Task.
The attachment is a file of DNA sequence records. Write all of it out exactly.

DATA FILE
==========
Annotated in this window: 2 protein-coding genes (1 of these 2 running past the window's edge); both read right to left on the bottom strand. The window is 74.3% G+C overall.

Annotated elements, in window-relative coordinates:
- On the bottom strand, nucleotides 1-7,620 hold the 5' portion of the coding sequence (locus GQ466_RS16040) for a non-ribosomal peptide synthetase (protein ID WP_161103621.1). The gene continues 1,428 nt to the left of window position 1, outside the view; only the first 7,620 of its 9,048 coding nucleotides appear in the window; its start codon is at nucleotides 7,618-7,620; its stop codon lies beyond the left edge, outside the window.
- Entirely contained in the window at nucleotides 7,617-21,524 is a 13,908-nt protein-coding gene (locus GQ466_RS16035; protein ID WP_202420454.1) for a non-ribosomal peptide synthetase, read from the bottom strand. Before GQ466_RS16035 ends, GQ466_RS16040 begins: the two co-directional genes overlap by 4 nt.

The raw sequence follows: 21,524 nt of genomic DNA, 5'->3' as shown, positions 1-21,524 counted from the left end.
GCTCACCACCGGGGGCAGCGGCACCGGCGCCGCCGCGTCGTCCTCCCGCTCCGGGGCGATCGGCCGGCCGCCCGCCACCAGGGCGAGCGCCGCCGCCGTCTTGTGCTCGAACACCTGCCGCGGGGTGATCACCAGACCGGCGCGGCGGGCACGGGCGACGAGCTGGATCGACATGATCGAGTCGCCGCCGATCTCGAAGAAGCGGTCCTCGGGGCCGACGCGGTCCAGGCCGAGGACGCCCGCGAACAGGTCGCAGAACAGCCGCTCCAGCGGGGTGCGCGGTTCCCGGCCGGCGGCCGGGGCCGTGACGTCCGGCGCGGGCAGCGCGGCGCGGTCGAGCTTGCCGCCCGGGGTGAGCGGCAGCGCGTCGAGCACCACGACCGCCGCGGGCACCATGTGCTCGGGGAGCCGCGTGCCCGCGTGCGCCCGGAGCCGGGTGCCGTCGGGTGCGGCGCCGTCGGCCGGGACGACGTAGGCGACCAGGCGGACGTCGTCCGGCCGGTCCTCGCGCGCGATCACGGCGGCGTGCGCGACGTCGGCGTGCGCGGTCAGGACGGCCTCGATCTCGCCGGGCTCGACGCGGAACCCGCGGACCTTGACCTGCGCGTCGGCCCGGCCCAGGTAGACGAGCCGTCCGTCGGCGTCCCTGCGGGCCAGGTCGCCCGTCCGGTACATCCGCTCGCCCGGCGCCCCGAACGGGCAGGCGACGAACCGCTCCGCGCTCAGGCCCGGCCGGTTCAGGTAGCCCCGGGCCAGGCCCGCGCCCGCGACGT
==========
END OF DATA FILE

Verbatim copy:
Annotated in this window: 2 protein-coding genes (1 of these 2 running past the window's edge); both read right to left on the bottom strand. The window is 74.3% G+C overall.

Annotated elements, in window-relative coordinates:
- On the bottom strand, nucleotides 1-7,620 hold the 5' portion of the coding sequence (locus GQ466_RS16040) for a non-ribosomal peptide synthetase (protein ID WP_161103621.1). The gene continues 1,428 nt to the left of window position 1, outside the view; only the first 7,620 of its 9,048 coding nucleotides appear in the window; its start codon is at nucleotides 7,618-7,620; its stop codon lies beyond the left edge, outside the window.
- Entirely contained in the window at nucleotides 7,617-21,524 is a 13,908-nt protein-coding gene (locus GQ466_RS16035; protein ID WP_202420454.1) for a non-ribosomal peptide synthetase, read from the bottom strand. Before GQ466_RS16035 ends, GQ466_RS16040 begins: the two co-directional genes overlap by 4 nt.

The raw sequence follows: 21,524 nt of genomic DNA, 5'->3' as shown, positions 1-21,524 counted from the left end.
GCTCACCACCGGGGGCAGCGGCACCGGCGCCGCCGCGTCGTCCTCCCGCTCCGGGGCGATCGGCCGGCCGCCCGCCACCAGGGCGAGCGCCGCCGCCGTCTTGTGCTCGAACACCTGCCGCGGGGTGATCACCAGACCGGCGCGGCGGGCACGGGCGACGAGCTGGATCGACATGATCGAGTCGCCGCCGATCTCGAAGAAGCGGTCCTCGGGGCCGACGCGGTCCAGGCCGAGGACGCCCGCGAACAGGTCGCAGAACAGCCGCTCCAGCGGGGTGCGCGGTTCCCGGCCGGCGGCCGGGGCCGTGACGTCCGGCGCGGGCAGCGCGGCGCGGTCGAGCTTGCCGCCCGGGGTGAGCGGCAGCGCGTCGAGCACCACGACCGCCGCGGGCACCATGTGCTCGGGGAGCCGCGTGCCCGCGTGCGCCCGGAGCCGGGTGCCGTCGGGTGCGGCGCCGTCGGCCGGGACGACGTAGGCGACCAGGCGGACGTCGTCCGGCCGGTCCTCGCGCGCGATCACGGCGGCGTGCGCGACGTCGGCGTGCGCGGTCAGGACGGCCTCGATCTCGCCGGGCTCGACGCGGAACCCGCGGACCTTGACCTGCGCGTCGGCCCGGCCCAGGTAGACGAGCCGTCCGTCGGCGTCCCTGCGGGCCAGGTCGCCCGTCCGGTACATCCGCTCGCCCGGCGCCCCGAACGGGCAGGCGACGAACCGCTCCGCGCTCAGGCCCGGCCGGTTCAGGTAGCCCCGGGCCAGGCCCGCGCCCGCGACGT